Monday, 16 July 2007

the reflexive museum

and so i wandered over to the manchester museum...
even here in the proverbial 'dreaming spires' its clear that the city’s relentless pursuit of change, reinvention and renewal isn't to be avoided. the whole of the university corridor is under reconstruction and huge billboards loudly boast at every turn that this current inconvenience is to be patiently borne whilst a £650 million campus is built for us. rather dwarfed by the emerging new skyline, the museum sits snugly in the eye of it all, the personification of victorian ideals and values, intimidating, fusty or irrelevant according to your personal peccadilloes...
except that upon examination, the museum has in fact undergone something of a transformation of its own, both physically and symbolically, pre-empting the mood of the larger institution to which it belongs and quietly getting on with emerging as a rather intriguing addition to the cultural scene of the city.

"museums –well they’re a bit staid aren’t they? somewhere that dusty old leather patched boffins live, doing boring and arcane research on musty old fossils..
..only school kids and retired spinsters go to museums, don’t they?"

actually nothing could be further from the truth. the victoria & albert holds regular late night happenings, the british museum has started opening the doors to its great hall till 11pm for drinks and events, and i’ve even heard a rumour about speed dating nights…
museums are fast becoming the place of choice for the chattering classes, a fashionable place to hang out and be seen.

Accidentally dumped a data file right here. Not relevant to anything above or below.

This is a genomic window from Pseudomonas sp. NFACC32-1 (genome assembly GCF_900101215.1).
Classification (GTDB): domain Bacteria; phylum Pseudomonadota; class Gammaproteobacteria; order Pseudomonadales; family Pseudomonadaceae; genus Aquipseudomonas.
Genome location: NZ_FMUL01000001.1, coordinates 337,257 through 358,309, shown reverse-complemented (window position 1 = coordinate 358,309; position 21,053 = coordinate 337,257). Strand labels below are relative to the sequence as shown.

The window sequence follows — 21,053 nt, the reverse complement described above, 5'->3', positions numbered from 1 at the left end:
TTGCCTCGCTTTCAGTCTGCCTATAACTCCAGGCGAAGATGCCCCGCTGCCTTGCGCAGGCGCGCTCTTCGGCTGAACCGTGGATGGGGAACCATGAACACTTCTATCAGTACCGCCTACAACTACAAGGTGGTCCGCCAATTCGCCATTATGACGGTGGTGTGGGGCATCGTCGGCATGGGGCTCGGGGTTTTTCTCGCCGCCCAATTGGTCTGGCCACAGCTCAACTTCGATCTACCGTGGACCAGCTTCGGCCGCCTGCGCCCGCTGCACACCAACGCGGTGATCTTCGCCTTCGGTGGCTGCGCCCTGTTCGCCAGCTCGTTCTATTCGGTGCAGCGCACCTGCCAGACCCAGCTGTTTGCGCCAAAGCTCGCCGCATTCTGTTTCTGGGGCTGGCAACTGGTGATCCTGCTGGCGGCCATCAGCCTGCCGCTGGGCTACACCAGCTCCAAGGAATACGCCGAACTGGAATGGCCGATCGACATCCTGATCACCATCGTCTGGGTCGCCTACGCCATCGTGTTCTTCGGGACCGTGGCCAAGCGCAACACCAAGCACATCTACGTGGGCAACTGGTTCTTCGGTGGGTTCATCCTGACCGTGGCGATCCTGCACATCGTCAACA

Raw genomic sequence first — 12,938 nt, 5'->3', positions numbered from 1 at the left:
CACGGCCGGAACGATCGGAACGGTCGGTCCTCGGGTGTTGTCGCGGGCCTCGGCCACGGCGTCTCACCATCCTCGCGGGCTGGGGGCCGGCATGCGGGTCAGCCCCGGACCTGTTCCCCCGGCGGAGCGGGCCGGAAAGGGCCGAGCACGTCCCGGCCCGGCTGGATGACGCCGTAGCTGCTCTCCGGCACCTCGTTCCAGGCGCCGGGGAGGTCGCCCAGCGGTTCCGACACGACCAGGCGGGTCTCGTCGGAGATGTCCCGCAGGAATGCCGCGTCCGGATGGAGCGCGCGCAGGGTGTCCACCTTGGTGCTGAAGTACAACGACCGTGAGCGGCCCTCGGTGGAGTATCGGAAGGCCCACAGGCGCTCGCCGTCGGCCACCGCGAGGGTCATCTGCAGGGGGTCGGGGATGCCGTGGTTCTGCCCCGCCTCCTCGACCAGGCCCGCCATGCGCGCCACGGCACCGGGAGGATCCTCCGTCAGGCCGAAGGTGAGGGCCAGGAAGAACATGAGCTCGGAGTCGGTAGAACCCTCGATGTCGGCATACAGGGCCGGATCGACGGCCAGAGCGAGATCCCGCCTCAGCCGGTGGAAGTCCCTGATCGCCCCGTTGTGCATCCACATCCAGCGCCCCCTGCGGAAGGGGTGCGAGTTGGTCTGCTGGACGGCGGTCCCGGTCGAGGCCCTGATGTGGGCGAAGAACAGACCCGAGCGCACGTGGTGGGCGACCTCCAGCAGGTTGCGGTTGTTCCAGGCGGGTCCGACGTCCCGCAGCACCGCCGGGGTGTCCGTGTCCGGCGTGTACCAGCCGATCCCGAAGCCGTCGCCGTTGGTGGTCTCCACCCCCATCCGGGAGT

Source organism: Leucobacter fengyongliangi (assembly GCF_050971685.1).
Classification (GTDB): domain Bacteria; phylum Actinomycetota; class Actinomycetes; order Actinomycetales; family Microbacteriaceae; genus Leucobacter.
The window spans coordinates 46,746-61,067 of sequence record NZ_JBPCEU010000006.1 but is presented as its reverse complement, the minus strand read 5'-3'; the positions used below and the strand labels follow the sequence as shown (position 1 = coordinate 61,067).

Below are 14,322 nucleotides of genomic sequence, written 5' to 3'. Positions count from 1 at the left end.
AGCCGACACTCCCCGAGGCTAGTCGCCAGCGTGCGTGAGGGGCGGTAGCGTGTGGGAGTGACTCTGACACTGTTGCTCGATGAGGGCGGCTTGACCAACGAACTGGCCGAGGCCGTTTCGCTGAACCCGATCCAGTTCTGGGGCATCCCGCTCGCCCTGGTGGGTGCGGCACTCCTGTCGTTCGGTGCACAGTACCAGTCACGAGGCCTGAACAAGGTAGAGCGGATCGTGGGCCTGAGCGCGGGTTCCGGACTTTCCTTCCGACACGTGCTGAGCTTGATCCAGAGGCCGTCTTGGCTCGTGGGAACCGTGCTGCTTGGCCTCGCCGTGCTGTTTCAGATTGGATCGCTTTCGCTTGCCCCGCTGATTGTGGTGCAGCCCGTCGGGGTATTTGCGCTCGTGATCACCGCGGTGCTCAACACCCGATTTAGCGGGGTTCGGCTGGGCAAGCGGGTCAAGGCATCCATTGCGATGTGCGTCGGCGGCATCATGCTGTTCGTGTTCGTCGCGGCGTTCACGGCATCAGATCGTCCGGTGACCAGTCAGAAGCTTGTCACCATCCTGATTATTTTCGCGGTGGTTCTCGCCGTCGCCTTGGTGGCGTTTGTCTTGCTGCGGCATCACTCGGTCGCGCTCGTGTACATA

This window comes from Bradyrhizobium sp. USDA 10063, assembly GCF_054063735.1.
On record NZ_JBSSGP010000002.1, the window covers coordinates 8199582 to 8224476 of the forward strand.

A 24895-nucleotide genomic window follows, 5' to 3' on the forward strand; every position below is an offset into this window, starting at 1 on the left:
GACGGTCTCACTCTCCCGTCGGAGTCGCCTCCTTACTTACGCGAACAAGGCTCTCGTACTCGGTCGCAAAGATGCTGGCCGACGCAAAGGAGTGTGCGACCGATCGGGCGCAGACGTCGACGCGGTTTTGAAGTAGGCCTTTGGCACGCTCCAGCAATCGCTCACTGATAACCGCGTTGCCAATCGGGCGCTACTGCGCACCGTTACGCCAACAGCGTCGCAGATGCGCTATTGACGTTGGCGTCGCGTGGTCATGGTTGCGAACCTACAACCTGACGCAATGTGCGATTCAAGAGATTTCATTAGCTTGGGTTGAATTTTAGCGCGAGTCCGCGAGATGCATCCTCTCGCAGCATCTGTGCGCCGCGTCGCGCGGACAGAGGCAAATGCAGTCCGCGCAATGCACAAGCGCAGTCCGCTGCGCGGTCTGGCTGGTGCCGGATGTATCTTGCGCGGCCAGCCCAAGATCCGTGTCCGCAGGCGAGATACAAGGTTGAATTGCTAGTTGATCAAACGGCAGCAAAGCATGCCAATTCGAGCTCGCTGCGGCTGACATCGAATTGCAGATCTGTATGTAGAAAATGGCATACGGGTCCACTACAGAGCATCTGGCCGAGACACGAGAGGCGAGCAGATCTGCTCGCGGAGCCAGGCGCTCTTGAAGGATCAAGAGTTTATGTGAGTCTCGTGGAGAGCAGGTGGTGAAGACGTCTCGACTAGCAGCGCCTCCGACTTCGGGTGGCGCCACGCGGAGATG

how on earth did that happen? i remember when i was a girl museums were quite the thing, and crowds flocked to see the curiosities of the world laid out all under one roof, but over the last century or so they somehow lost their mojo and everyone forgot all about them and started to go to the art gallery instead. beguiling with their neutral white space, these new temples to knowledge, truth and beauty purported to be arenas free from restrictive narratives, democratic places dedicated to simply focusing on the art object, pure art for arts sake, for anyone’s and everyone's aesthetic appreciation…

a powerful art myth but one that still has its adherents. artists predictably were the first to recognise the didactic nature of the art gallery, and from Duchamp onwards have been tackling the complex dynamic effected by the white cube’s invisible strait jacket; a sanitised stifling space dictating what we see and how we perceive it, determining our overall relationship to art by entirely separating it from our everyday experience. the history of 20th century art could be said to be the history of artists’ constant campaigns to disrupt and subvert the power of the institution, to create a conversational dialogue with the audience, giving rise to locational or site specific work responding directly to the social / cultural milieu, the geographical and physical space it finds itself in. contemporary practitioners continue to be determined to find representational spaces that operate outside or apart from the somewhat commodified territory of the gallery, a space which has been much criticised for dictating and managing our total viewing experience, leaving no room to think for ourselves, or respond to the work independently.